Stagecoach marked Scottish Climate Week with a plan to cut tens of thousands of tonnes of carbon emissions a year from its business as it targets a zero emissions bus fleet in the country by 2035. The company says that investment in clean technologies, including new electric buses, is expected to deliver an estimated annual reduction of around 67,000 tonnes of CO2e from its fleet of more than 1,200 buses in Scotland in less than 15 years.
According to Zero Waste Scotland, the average annual carbon footprint per person in Scotland is 13 tonnes of CO2e. This means Stagecoach’s plans are the equivalent of reducing the environmental impact of more than 5,000 Scots to zero.
The latest Stagecoach targets and commitments are part of the company’s new sustainability strategy Driving Net Zero: Better Places to Live and Work, published in advance of the COP26 climate change summit in Glasgow in November. Stagecoach is aiming to decarbonise its business by around 70 per cent by 2035 as well as targeting a zero emissions bus fleet across the UK by that date.
A £21.4million fleet of 46 new fully electric buses is being introduced by Stagecoach in Aberdeen, Perth and Kilmarnock this year as part of the Scottish Government’s Scottish Ultra Low Emission Bus scheme. It follows the UK’s first fleet of six fully electric buses serving rural communities which went into service earlier this summer under a partnership between Stagecoach and SP Energy Networks, connecting villages along the Irvine Valley with Kilmarnock town centre.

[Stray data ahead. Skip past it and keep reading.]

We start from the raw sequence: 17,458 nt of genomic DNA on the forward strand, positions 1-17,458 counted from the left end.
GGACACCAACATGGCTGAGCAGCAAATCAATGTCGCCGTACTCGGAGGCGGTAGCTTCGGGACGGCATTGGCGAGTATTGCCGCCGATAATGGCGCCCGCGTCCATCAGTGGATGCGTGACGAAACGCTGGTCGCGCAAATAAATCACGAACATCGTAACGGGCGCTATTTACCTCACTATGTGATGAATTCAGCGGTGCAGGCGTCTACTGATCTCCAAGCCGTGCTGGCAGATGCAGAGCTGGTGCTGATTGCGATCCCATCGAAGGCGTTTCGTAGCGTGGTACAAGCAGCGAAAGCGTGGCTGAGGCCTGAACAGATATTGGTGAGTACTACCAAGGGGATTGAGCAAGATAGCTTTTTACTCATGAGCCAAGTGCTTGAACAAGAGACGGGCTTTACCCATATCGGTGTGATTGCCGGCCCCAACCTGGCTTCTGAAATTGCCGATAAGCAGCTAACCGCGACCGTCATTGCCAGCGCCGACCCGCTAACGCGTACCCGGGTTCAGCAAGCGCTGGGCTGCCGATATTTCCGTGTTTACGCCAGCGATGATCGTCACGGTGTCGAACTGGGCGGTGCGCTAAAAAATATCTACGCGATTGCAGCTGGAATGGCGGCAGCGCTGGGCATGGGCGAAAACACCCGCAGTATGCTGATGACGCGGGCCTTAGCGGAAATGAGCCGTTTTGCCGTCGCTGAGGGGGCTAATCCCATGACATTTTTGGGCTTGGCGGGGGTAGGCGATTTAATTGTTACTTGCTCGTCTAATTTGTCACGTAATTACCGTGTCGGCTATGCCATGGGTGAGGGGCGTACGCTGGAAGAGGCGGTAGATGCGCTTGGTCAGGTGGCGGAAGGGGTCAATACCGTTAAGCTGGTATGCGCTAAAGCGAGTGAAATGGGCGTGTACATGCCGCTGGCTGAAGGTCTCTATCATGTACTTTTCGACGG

Separately, five Scottish Citylink coaches in east Scotland have been fitted with new solar panels which provide clean solar energy to power all on-board electrical equipment. This reduces the requirement to create electric energy via the burning of diesel, a move that is estimated to save up to 7,500 litres of fuel and over 20 tonnes of CO2.
Sam Greer, regional director for Stagecoach in Scotland, says: “There has never been a more important time to take action to address the climate emergency and play a part in helping Scotland deliver on its net zero ambitions.
“Making net zero a reality – and quickly – is about more than just switching technologies. We also need to change how we travel, moving people away from cars to walking, cycling and public transport.
“This needs strong and brave leadership from national and regional governments to create incentives to reward the right choices. We also need to make sure the country’s transport infrastructure is prioritised for people, such as bus passengers, who are contributing to a cleaner and healthier country.”